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‘Life-changing’ cystic fibrosis drugs to be made available on NHS

The Cystic Fibrosis Trust said the news followed many years of campaigning by people affected by the condition.

“Life-changing” drugs to treat cystic fibrosis will routinely be available on the NHS after an agreement was made on their price.

The National Institute for Health and Care Excellence (Nice) said last November that the treatments were clinically effective but were too expensive at the list price for it to recommend them.

But in a development on Thursday, the pharmaceutical firm Vertex announced it had reached a long-term reimbursement agreement with NHS England over Orkambi, Symkevi and Kaftrio, enabling them to be approved on the NHS.

Nice was also able to use a new method to evaluate the drugs which means it can give extra weight to health benefits from medicines for treating the most severe diseases such as cystic fibrosis.

Vertex, NHS England and Nice have also committed to work together on rapid access for all eligible patients for the new triple therapy vanzacaftor/tezacaftor/deutivacaftor, which is currently being evaluated by medicines regulators.

Vertex said it was working with the NHS in Scotland, Wales and Northern Ireland to finalise similar access agreements as soon as possible.

The Cystic Fibrosis Trust said the move would give people access to the “life-changing” drugs and followed many years of campaigning by people affected by the condition.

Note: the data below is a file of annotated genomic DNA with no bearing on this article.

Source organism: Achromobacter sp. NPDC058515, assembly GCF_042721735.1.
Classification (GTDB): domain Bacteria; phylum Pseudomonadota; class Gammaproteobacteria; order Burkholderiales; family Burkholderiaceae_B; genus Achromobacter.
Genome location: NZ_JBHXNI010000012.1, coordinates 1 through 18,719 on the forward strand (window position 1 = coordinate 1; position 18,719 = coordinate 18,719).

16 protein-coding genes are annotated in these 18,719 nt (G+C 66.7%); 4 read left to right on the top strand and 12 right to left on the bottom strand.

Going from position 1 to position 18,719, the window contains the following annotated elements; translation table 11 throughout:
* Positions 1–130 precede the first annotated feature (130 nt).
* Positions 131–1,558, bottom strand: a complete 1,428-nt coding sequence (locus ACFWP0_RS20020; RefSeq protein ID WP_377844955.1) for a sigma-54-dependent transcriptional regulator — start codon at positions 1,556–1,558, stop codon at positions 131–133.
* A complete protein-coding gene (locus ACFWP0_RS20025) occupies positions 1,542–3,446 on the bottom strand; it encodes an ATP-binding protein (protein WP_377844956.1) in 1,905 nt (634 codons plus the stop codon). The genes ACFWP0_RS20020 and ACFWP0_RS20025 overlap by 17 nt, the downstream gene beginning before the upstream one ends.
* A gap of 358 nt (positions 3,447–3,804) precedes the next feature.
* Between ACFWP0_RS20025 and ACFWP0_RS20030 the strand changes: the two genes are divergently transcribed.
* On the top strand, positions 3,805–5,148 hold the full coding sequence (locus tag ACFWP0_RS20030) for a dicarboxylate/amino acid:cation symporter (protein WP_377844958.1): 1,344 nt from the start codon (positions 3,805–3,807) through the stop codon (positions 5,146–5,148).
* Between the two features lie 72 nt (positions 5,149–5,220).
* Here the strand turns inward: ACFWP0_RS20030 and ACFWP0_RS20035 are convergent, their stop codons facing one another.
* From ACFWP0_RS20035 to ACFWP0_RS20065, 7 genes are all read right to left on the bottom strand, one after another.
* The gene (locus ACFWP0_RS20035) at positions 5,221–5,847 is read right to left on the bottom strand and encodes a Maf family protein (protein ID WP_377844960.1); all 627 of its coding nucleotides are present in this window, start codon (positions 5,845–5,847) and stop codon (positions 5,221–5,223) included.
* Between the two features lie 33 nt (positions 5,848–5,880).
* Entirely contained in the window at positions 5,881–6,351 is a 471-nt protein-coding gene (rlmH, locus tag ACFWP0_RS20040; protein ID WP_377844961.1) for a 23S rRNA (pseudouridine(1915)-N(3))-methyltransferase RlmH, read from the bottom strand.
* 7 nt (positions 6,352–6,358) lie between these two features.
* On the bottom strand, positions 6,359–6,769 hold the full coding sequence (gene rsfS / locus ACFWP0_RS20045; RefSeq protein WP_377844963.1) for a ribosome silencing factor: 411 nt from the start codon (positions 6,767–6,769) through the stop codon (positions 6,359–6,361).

David Ramsden, chief executive of the charity, said: “This is a fantastic moment for many people with cystic fibrosis and their families – ending uncertainty and helping to ensure that everyone who can benefit is able to access these vital medicines, now and in the future.

“We should not forget though that these treatments are not a cure and simply don’t work for some people.

“With the support of our incredible community, clinicians and researchers a lot has been achieved but we know there is still lots more to do.”

Cystic fibrosis is an inherited condition that causes sticky mucus to build up in the lungs and digestive system.

It can cause serious lung infections and people can often have problems digesting food.

Symptoms usually start in early childhood and the condition gets worse over time.

There is no cure for the condition.

Nice has published a full list of who is eligible for the drugs, which can be given in childhood.

Around 8,200 people are already on the treatments in England and will continue to be able to get them on the NHS.

The drugs will also be available to people who are diagnosed with cystic fibrosis in the future.

More than 11,000 people in the UK have the condition.

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